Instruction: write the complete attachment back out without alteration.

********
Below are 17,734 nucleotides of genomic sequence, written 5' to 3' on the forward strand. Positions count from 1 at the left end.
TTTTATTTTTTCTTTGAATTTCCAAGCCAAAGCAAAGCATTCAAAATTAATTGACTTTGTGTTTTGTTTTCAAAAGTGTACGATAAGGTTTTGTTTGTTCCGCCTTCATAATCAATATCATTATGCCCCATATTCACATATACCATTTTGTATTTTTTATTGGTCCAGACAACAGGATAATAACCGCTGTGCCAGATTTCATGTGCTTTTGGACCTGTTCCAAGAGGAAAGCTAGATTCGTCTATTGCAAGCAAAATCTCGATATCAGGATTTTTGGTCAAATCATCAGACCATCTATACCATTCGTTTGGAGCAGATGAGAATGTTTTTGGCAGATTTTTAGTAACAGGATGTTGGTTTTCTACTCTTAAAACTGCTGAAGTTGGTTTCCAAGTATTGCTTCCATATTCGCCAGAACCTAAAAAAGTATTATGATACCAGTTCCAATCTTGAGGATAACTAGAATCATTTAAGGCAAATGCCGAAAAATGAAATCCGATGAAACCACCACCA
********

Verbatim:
Below are 17,734 nucleotides of genomic sequence, written 5' to 3' on the forward strand. Positions count from 1 at the left end.
TTTTATTTTTTCTTTGAATTTCCAAGCCAAAGCAAAGCATTCAAAATTAATTGACTTTGTGTTTTGTTTTCAAAAGTGTACGATAAGGTTTTGTTTGTTCCGCCTTCATAATCAATATCATTATGCCCCATATTCACATATACCATTTTGTATTTTTTATTGGTCCAGACAACAGGATAATAACCGCTGTGCCAGATTTCATGTGCTTTTGGACCTGTTCCAAGAGGAAAGCTAGATTCGTCTATTGCAAGCAAAATCTCGATATCAGGATTTTTGGTCAAATCATCAGACCATCTATACCATTCGTTTGGAGCAGATGAGAATGTTTTTGGCAGATTTTTAGTAACAGGATGTTGGTTTTCTACTCTTAAAACTGCTGAAGTTGGTTTCCAAGTATTGCTTCCATATTCGCCAGAACCTAAAAAAGTATTATGATACCAGTTCCAATCTTGAGGATAACTAGAATCATTTAAGGCAAATGCCGAAAAATGAAATCCGATGAAACCACCACCA